The tragedy is a classic and effective literary device that has developed over time. From ritualistic portrayals, in ancient Greece of noble or prominent tragic heroes, to modern works featuring a more “common” protagonist meant for individual reflection, tragic literary works express human flaws and the potential cruelty of fate. The tragedy is a literary device signifying a story or drama that presents an admirable or courageous character that confronts powerful forces inside and/or outside of themselves. These characters do so with a dignity that reveals the nature of the human spirit in the face of failure, defeat, and even death. In a tragedy, a protagonist is undone or brought to ruin by a critical character flaw or by the cruelty of fate. Literary tragedies recount a tragic hero’s downfall in that the protagonist typically begins in a “high” position or esteem and ends “low,” in despair, ruin, or destruction.
As a literary device, tragedy originated in ancient Greece with religious rituals and performances. Aristotle identified the elements of classical tragedy in his work Poetics, indicating that classical tragedy is the representation of a single action in which a hero of high status or prominence falls from fortune to misfortune because of his mistaken choice of action, to which he is led by his hamartia- his “error of judgement”, his tragic flaw. In classical tragedy, the tragic flaw that causes the character’s fall must be a misjudgment or shortcoming in the hero, not a vice or impurity. Aristotle also stipulated that the purpose of tragedy is to evoke fear and sympathy as a result of the hero’s fall, leading to catharsis or healthy emotional purge for the audience.“Tragedy, then, is an imitation of an action that is serious, complete, and of a certain magnitude; in the language embellished with each kind of artistic ornament, the several kinds being found in separate parts of the play; in the form of action, not of narrative; through pity and fear effecting the proper purgation-catharsis of these and similar emotions.” (Poetics, P.10)
In any tragedy, we start with the tragic hero, usually in his prime. The hero is successful, respected, and happy. But he has some tragic flaw that will ultimately cause his downfall. Usually, the plot of the story follows a gradual descent from greatness to destruction. The hero must end up isolated from all of his friends and companions. In the end, we feel deep sadness and pity (also called pathos) for the hero. But we also feel a sense of understanding – the story warns us to guard against the ordinary flaws that brought down the hero. One of the most famous classical tragedies is Oedipus Rex. This Greek drama by Sophocles presents the dramatic story of Oedipus who, unknowingly, kills his father and marries his mother. Oedipus Rex meets all criteria for tragedy as a literary device. Oedipus is considered admirable due to his noble birth. His tragic flaw is his pride, demonstrated in denying the will of the gods and attempting to change his destiny by fleeing Corinth. Oedipus’s continued pride, and refusal to acknowledge the truth of his circumstances until it is too late, leads to his downfall and remorse. Oedipus blinds and exiles himself.
Tragedies might be the oldest form of storytelling in Western tradition. The earliest known Greek plays are all tragedies, and many Greek philosophers believed that tragedy was the highest form of literary art. The most well-known theory is Aristotle’s idea of catharsis. Aristotle argued that tragedies give us a feeling of catharsis or the release of pent-up emotions. As we go through life, we store up negative emotions, “bottling them up” as we might say now. Aristotle believed that a good tragedy was a productive, safe way to release those negative emotions. A tragic hero can have all kinds of flaws. But the most common is hubris, a Greek term meaning an excess of confidence, ambition, or defiance toward the gods. Once you learn to recognize hubris, you’ll see it everywhere in both literature and real life. William Shakespeare helped revive the Greek tradition of tragic heroes brought down by their flaws. However, Shakespeare revolutionized the literary device of tragedy by creating more “ordinary” tragic heroes and protagonists, as well as enhancing their tragic stories with interesting subplots and additional characters. The well-known Shakespearean tragedies are Hamlet, Macbeth and King Lear. As a literary device, tragedy has evolved since classic Greek literature into modern literary works in which the tragic hero is more of a “common man,” with complex flaws and vices.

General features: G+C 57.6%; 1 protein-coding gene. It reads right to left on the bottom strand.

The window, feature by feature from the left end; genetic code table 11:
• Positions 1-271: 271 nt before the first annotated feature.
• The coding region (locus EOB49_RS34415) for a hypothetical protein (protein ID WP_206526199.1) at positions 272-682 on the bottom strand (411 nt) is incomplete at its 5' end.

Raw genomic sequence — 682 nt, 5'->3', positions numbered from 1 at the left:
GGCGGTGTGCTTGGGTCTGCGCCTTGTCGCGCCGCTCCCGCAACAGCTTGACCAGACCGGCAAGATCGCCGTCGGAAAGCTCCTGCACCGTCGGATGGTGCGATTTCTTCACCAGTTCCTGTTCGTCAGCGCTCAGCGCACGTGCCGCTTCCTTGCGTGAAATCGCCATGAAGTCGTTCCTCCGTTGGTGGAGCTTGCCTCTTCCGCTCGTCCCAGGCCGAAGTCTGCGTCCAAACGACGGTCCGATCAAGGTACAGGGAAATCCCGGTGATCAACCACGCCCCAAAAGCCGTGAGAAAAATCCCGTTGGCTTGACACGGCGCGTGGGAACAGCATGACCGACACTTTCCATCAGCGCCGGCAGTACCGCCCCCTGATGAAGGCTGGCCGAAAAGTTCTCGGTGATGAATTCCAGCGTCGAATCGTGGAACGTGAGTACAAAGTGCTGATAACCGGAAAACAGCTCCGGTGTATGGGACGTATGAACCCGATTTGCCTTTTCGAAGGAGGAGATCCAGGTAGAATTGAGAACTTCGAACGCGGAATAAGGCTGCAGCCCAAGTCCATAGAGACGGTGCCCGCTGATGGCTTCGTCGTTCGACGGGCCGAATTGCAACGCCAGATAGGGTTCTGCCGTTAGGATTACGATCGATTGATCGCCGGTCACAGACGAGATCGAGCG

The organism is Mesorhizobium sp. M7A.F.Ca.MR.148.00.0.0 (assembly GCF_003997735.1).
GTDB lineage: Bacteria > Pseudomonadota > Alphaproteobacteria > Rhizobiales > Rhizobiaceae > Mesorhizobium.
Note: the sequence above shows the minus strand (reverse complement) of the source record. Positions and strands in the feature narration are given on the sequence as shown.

As literary devices, tragedy and comedy are opposites, there are significant differences between the two; however, they are not directly opposed to each other. In terms of plot, the events in a comic work do not have a sense of inevitability. Instead, the resolution of a comedy is typically festive once characters realize their true connection to each other. Tragic plots stem from suffering and result in dark and dramatic reflections. In terms of audience and/or reader experience, comedy evokes laughter as a shared experience and a sense of human likeness. Tragedy often evokes suffering and estrangement. However, this is not to say that the audience/reader does not identify with a tragic hero. Most tragic protagonists are complex, engendering respect and compassion for their falls and defeats. Traditionally, comic protagonists are not as full-fledged and therefore remain at somewhat of an emotional distance from the audience/reader. Though classical tragedies often ended in oppressive circumstances of fate or fortune, writers of modern tragedy typically focus on the constraints and conventions of society. This, combined with the protagonist’s tragic flaw, is what generally causes the negative outcome or “fall” of a modern tragic hero.